Dell Boomi upgraded the IoT functions in its Spring 2018 release. Low-code workflow applications for business outcomes, integration accelerators, and even more productivity for Boomi developers are now in hand.
Intel’s IoT business grew by 20 percent in 2017 and isn’t slowing down. To sustain that momentum, the company has announced the OpenVINO (Open Visual Inference & Neural Network Optimization) toolkit, which aims to help developers accelerate deep learning and transform vision data into business insights.
Augmented reality fans can now wear the new dynaEdge AR Smart Glasses from Toshiba’s Client Solutions Division. The system includes the dynaEdge DE-100 Mobile Mini PC, dynaEdge AR100 Head Mounted Display, cable, and carrying case.
Xage Security announced a tamperproofing system for industrial IoT deployments. Yes, it extends the Xage security fabric’s blockchain-protected IoT tamperproofing technology.
IoT devices have to network, and those networks have to be secure. Aerohive has accordingly launched A3, a vendor-agnostic secure access management solution with a focus on IoT, BYOD, corporate, and guest device management.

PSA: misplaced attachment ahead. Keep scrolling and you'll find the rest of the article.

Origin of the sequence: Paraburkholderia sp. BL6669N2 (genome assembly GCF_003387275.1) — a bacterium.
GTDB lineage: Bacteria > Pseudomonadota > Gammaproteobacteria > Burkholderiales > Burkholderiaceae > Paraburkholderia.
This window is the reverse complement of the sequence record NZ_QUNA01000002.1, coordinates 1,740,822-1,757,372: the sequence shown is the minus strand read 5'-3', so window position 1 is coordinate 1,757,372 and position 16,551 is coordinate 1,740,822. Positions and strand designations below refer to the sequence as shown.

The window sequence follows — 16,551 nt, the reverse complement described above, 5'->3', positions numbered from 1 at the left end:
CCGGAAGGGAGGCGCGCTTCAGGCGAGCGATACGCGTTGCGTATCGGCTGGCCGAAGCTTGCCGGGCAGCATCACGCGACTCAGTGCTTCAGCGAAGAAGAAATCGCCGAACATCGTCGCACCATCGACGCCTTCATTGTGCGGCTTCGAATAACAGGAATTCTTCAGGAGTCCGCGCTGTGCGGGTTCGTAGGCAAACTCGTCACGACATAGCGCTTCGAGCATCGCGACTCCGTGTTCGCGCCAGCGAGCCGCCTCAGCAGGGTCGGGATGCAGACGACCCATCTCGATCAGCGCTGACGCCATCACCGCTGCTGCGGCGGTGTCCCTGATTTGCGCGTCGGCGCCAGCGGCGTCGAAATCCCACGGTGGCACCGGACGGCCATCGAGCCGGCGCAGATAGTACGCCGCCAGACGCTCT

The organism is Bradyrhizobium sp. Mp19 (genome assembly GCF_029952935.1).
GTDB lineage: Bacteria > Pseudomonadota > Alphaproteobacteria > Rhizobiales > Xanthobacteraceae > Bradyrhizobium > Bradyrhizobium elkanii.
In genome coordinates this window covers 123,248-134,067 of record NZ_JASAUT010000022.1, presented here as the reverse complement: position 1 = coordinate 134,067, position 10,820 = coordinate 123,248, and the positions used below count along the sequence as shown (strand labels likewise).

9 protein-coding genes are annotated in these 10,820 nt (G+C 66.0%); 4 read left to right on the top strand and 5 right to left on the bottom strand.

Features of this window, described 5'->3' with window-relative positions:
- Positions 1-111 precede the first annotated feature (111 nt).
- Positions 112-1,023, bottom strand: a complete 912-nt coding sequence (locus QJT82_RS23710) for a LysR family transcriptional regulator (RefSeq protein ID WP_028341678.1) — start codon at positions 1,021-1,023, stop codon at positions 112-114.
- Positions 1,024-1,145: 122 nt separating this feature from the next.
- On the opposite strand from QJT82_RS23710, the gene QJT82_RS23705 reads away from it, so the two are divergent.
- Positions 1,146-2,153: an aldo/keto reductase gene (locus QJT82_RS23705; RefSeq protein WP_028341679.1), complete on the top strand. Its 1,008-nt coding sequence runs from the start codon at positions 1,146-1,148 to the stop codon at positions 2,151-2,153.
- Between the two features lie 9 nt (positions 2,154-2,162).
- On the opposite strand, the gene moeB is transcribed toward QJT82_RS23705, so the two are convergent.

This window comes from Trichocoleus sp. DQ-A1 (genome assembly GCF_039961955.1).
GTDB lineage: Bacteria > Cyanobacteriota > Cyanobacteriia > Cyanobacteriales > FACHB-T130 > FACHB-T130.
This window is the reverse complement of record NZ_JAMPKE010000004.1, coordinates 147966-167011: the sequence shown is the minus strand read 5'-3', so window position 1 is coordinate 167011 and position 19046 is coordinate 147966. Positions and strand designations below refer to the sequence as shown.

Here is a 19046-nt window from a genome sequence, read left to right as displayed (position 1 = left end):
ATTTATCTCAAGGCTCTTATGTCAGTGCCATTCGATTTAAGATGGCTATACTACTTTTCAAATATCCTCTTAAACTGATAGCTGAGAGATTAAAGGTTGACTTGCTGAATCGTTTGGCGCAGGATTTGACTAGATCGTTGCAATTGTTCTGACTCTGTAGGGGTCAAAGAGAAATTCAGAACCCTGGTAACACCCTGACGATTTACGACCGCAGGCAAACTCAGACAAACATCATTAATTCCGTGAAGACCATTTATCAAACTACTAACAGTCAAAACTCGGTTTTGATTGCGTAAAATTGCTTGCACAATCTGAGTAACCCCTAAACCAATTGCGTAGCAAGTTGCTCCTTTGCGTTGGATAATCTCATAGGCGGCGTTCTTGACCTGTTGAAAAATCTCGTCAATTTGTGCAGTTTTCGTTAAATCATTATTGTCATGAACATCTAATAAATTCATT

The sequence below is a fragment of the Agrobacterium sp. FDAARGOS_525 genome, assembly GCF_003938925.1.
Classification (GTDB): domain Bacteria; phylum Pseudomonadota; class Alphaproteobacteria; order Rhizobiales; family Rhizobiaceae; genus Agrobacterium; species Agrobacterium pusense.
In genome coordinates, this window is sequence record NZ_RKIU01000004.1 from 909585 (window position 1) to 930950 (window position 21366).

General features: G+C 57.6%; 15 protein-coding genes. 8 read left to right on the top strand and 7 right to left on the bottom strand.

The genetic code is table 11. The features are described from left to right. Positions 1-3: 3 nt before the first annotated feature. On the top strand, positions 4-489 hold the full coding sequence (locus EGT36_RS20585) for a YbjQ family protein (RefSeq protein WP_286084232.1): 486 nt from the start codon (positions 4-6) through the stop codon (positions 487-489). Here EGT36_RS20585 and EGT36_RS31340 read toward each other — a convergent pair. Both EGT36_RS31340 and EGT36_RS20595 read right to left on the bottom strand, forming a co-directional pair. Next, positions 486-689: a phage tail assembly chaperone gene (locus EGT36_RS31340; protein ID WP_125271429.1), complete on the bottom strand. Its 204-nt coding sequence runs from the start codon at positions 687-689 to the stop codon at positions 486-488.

Notice this clever segue from IoT security to just plain security. Barracuda Networks has a new cloud-delivered, as-a-service Web Application Firewall designed to deliver enterprise-grade protection without the expense of deploying and managing an appliance.
According to Gartner, 77 percent of users rely on BYOD. Most corporate BYOD policies, however, are like the Roach Motel—devices check in but they don’t check out. Luckily for you, Duo Security now offers Duo Beyond, which lets you limit network access to devices that meet specific security requirements.
Thycotic (privileged access management) has teamed up with IBM to release the IBM Security Secret Server, powered by Thycotic’s technology.
Asigra (cloud backup, recovery, restore) has shipped version 14 of its “Cloud Backup Evolved” solution, for modern data protection.
F-Secure Rapid Detection & Response is F-Secure’s new Endpoint Detection and Response (EDR) toolset.
Other products craving attention. Send some crave-appreciation over to the new Rackspace Kubernetes-as-a-Service. 451 Research says the application container software market will grow to $3 billion by 2020.
Cloudian (enterprise object storage systems) pulled the curtain on HyperStore Test Drive on Google Cloud Platform.
FileCloud (enterprise file sync and share) teamed up with CJIS Solutions to deliver FileCloud’s EFSS as Law Share for law enforcement agencies and vendors.